CCRA Deafness Guidelines
Below are a few guidelines related to deafness that a CART provider is to be aware of, when providing services to individuals who have a hearing loss, or who label themselves Deaf or Hard of Hearing. This is by no means a replete list of guidelines, but is a minimum of core truths to be known by CART providers.
1. Every Deaf or Hard of Hearing person is an individual with differing residual hearing, from mild to moderate to profound deafness.
2. As CART providers, the service we provide is communication access, period.
3. Organizations of, by and for the Deaf or organizations which provide services to Deaf and Hard of Hearing persons are:
4. The NAD (National Association of the Deaf), the AAAD (American Athletic Association of the Deaf), the RID (Registry of Interpreters for the Deaf – American Sign Language Interpreters), and the NCI (National Captioning Institute).
5. Organizations of, by and for oral Deaf, late deafened, and people with hearing loss or organizations which provide services to this population are: The HLAA (Hearing Loss Association of America), the RID (Registry of Interpreters for the Deaf – Oral Interpreters), the AGB (Alexander Graham Bell Association), and the (NCI) National Captioning Institute.
6. The ADA (Americans with Disabilities Act) passed in 1990, signed into law by President George H. W. Bush. Title II provides for communication access.
7. According to the World Health Organization (WHO), there are 360 million Deaf and Hard of Hearing individuals, globally.
8. Speaking louder via shouting or over-emphasizing words read on the lips does not enhance communication; in fact, it often becomes more of a communication barrier.
9. Lipreading is a communication tool used by deafened and Hard of Hearing persons who have residual hearing, or by some profoundly Deaf individuals who are expert lipreaders. As such, an expert lipreader is able to understand only 35% of what is spoken, via lipreading. Some words that start with the letters “F” and “V”, and “B” and “P”, look the same. Also, words like “fifteen” and “fifty” look the same.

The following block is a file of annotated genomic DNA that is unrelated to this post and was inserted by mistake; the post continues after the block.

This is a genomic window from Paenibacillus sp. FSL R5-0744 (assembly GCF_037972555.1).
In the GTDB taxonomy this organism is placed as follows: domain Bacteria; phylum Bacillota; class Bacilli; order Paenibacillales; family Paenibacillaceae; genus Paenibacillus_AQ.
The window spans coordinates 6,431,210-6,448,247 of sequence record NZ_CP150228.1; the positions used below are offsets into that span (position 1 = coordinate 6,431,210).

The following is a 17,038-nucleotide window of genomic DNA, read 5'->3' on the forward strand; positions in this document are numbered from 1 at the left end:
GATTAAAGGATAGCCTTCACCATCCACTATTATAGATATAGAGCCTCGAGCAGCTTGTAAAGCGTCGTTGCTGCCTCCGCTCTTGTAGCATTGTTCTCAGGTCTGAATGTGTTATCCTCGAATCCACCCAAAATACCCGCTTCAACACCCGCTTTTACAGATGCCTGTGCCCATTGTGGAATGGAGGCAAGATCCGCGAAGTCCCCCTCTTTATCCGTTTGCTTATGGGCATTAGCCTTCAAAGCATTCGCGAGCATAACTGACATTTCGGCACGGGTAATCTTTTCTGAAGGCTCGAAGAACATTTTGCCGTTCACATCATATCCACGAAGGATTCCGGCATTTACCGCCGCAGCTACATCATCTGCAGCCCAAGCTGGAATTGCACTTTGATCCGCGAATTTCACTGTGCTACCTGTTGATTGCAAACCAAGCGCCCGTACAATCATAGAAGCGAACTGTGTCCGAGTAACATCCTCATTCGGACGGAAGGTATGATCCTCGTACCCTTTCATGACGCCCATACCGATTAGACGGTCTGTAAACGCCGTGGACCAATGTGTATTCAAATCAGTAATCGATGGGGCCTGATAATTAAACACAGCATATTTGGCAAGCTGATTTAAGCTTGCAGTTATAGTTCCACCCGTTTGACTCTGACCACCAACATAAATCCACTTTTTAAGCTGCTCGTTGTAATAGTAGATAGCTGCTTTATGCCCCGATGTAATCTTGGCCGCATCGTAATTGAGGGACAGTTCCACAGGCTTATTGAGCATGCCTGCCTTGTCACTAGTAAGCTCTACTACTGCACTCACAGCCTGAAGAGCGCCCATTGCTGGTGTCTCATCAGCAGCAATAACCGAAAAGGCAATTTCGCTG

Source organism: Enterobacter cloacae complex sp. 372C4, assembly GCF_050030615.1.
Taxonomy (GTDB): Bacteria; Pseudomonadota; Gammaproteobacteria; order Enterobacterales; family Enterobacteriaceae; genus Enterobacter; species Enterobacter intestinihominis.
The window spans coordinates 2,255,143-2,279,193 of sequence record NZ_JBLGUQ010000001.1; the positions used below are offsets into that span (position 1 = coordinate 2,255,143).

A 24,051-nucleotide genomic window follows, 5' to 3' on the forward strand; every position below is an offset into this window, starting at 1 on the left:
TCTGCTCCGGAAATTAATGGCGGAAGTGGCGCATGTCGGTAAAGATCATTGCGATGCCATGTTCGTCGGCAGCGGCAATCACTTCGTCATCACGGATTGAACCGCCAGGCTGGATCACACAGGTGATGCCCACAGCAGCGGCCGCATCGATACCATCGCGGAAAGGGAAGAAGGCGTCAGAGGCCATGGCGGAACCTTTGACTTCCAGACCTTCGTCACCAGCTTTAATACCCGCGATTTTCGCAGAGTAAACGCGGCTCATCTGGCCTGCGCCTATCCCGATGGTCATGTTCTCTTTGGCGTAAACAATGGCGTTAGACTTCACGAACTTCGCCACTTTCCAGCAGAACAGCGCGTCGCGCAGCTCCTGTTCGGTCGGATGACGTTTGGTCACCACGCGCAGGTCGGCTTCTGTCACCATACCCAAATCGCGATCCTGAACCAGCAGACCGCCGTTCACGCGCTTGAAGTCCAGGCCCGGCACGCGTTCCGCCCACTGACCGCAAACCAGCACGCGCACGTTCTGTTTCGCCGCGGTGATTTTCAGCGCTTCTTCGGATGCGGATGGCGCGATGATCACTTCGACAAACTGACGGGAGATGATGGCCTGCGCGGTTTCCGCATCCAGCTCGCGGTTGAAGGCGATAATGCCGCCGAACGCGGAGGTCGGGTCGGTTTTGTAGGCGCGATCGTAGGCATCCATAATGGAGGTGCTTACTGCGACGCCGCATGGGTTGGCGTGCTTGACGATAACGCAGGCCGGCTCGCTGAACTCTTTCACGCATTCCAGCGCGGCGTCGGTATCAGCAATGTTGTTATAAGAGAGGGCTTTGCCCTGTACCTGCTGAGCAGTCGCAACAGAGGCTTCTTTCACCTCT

10. CART providers do not replace ASL interpreters, as Deaf people who use American Sign Language will prefer interpreters whenever possible and may have difficulty reading English.
11. Sign language interpreting is not a functional means of communication access for those who do NOT know and do NOT use American Sign Language (ASL); one has to be fluent in American Sign Language to successfully depend on sign language interpreter.
12. Hearing aids or cochlear implants for the ears are not the same as glasses or cornea replacement surgery for the eyes.
13. A person who labels himself or herself as “Deaf” with a capital “D” is culturally part of the Deaf Community and uses American Sign Language to communicate. They relate to being part of a strong and vibrant community with a language different than English, a culture different than “hearing”.
14. A person who labels himself or herself as “deaf” with a small “d” is culturally a hearing person, and uses primarily written and spoken English to communicate. They relate to having a hearing loss.
15. The Oral Method of Deaf education includes hearing amplification (hearing aids, cochlear implants, or FM Wireless systems), speechreading / lipreading, speech therapy, and may include CART/Captioning services.
16. Many Deaf and Hard of Hearing people grew up attending a state residential school for the Deaf, where students, instructors and staff use American Sign Language; today, more and more Deaf and Hearing people attend local schools, which includes the provision of communication access through interpreters, CART providers, and/or assistive listening devices.
17. CART providers have a high standard of accuracy at near-verbatim delivery, and almost zero untranslates, in real-time to enable Deaf and Hard of Hearing people who can utilize such services, oral deaf individuals, late-deafened individuals and people with hearing loss to be included as participants in a variety of settings.
18. However, CART provision does not replace American Sign Language interpreting; it is another form of communication access.
19. Deaf and Hard of Hearing people do not identify any longer with the term “hearing impaired.”
20. It is important to look at the Deaf or Hard of Hearing individual and not cover the mouth, when speaking to the individual, whether directly or through an interpreter. Speak normally, at a moderate pace; raising your voice will not enhance communication, ever.
21. No two Deaf or Hard of Hearing or late-deafened person’s hearing loss is the same, nor do any two Deaf or Hard of Hearing people communicate in the same way.